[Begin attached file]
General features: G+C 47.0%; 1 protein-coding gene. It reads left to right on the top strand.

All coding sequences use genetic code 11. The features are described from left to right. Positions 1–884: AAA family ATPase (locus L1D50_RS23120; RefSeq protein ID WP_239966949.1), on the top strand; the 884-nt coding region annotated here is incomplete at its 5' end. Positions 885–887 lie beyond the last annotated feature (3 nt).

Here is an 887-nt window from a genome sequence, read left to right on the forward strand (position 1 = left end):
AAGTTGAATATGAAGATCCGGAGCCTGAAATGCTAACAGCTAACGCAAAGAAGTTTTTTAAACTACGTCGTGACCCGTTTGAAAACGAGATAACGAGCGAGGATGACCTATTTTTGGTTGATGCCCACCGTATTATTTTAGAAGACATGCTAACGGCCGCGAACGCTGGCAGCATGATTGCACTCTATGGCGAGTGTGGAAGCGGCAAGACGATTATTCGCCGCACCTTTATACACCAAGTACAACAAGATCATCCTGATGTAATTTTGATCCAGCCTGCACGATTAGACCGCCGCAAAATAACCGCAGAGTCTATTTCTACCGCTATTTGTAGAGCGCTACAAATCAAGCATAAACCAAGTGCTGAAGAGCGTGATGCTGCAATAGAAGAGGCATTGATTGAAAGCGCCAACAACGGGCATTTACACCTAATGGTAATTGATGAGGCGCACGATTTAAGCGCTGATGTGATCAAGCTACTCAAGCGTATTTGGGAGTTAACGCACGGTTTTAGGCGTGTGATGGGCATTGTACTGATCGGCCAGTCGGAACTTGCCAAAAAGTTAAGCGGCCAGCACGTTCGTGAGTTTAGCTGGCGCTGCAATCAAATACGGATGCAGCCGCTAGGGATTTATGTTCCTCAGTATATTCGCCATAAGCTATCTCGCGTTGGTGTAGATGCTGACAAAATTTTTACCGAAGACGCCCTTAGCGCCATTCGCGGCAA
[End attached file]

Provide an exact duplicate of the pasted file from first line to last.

General features: G+C 47.0%; 1 protein-coding gene. It reads left to right on the top strand.

All coding sequences use genetic code 11. The features are described from left to right. Positions 1–884: AAA family ATPase (locus L1D50_RS23120; RefSeq protein ID WP_239966949.1), on the top strand; the 884-nt coding region annotated here is incomplete at its 5' end. Positions 885–887 lie beyond the last annotated feature (3 nt).

Here is an 887-nt window from a genome sequence, read left to right on the forward strand (position 1 = left end):
AAGTTGAATATGAAGATCCGGAGCCTGAAATGCTAACAGCTAACGCAAAGAAGTTTTTTAAACTACGTCGTGACCCGTTTGAAAACGAGATAACGAGCGAGGATGACCTATTTTTGGTTGATGCCCACCGTATTATTTTAGAAGACATGCTAACGGCCGCGAACGCTGGCAGCATGATTGCACTCTATGGCGAGTGTGGAAGCGGCAAGACGATTATTCGCCGCACCTTTATACACCAAGTACAACAAGATCATCCTGATGTAATTTTGATCCAGCCTGCACGATTAGACCGCCGCAAAATAACCGCAGAGTCTATTTCTACCGCTATTTGTAGAGCGCTACAAATCAAGCATAAACCAAGTGCTGAAGAGCGTGATGCTGCAATAGAAGAGGCATTGATTGAAAGCGCCAACAACGGGCATTTACACCTAATGGTAATTGATGAGGCGCACGATTTAAGCGCTGATGTGATCAAGCTACTCAAGCGTATTTGGGAGTTAACGCACGGTTTTAGGCGTGTGATGGGCATTGTACTGATCGGCCAGTCGGAACTTGCCAAAAAGTTAAGCGGCCAGCACGTTCGTGAGTTTAGCTGGCGCTGCAATCAAATACGGATGCAGCCGCTAGGGATTTATGTTCCTCAGTATATTCGCCATAAGCTATCTCGCGTTGGTGTAGATGCTGACAAAATTTTTACCGAAGACGCCCTTAGCGCCATTCGCGGCAA